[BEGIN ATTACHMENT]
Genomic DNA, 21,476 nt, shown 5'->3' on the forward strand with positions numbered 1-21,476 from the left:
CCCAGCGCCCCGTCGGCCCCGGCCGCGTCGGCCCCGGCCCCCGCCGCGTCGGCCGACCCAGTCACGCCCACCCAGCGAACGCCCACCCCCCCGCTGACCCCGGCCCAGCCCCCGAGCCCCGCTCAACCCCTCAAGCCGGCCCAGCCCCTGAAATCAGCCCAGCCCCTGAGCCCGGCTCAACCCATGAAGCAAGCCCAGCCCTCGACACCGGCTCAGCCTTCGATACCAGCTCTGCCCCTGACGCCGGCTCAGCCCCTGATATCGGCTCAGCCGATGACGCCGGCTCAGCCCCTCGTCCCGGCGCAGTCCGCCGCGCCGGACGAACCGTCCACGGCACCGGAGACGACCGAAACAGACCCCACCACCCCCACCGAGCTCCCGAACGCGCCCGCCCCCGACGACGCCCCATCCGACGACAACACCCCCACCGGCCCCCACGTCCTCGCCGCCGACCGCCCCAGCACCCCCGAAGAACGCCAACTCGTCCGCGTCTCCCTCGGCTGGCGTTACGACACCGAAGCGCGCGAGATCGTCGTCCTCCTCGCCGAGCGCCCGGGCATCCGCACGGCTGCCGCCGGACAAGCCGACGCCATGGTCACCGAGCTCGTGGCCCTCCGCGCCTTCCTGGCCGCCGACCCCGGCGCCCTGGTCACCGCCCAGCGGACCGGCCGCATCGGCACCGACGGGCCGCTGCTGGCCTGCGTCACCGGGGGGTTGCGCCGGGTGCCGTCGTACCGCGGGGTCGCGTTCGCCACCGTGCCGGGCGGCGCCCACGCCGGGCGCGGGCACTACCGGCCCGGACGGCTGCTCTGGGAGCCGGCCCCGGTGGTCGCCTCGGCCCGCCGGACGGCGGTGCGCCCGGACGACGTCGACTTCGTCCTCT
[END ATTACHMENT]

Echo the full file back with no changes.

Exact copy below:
Genomic DNA, 21,476 nt, shown 5'->3' on the forward strand with positions numbered 1-21,476 from the left:
CCCAGCGCCCCGTCGGCCCCGGCCGCGTCGGCCCCGGCCCCCGCCGCGTCGGCCGACCCAGTCACGCCCACCCAGCGAACGCCCACCCCCCCGCTGACCCCGGCCCAGCCCCCGAGCCCCGCTCAACCCCTCAAGCCGGCCCAGCCCCTGAAATCAGCCCAGCCCCTGAGCCCGGCTCAACCCATGAAGCAAGCCCAGCCCTCGACACCGGCTCAGCCTTCGATACCAGCTCTGCCCCTGACGCCGGCTCAGCCCCTGATATCGGCTCAGCCGATGACGCCGGCTCAGCCCCTCGTCCCGGCGCAGTCCGCCGCGCCGGACGAACCGTCCACGGCACCGGAGACGACCGAAACAGACCCCACCACCCCCACCGAGCTCCCGAACGCGCCCGCCCCCGACGACGCCCCATCCGACGACAACACCCCCACCGGCCCCCACGTCCTCGCCGCCGACCGCCCCAGCACCCCCGAAGAACGCCAACTCGTCCGCGTCTCCCTCGGCTGGCGTTACGACACCGAAGCGCGCGAGATCGTCGTCCTCCTCGCCGAGCGCCCGGGCATCCGCACGGCTGCCGCCGGACAAGCCGACGCCATGGTCACCGAGCTCGTGGCCCTCCGCGCCTTCCTGGCCGCCGACCCCGGCGCCCTGGTCACCGCCCAGCGGACCGGCCGCATCGGCACCGACGGGCCGCTGCTGGCCTGCGTCACCGGGGGGTTGCGCCGGGTGCCGTCGTACCGCGGGGTCGCGTTCGCCACCGTGCCGGGCGGCGCCCACGCCGGGCGCGGGCACTACCGGCCCGGACGGCTGCTCTGGGAGCCGGCCCCGGTGGTCGCCTCGGCCCGCCGGACGGCGGTGCGCCCGGACGACGTCGACTTCGTCCTCT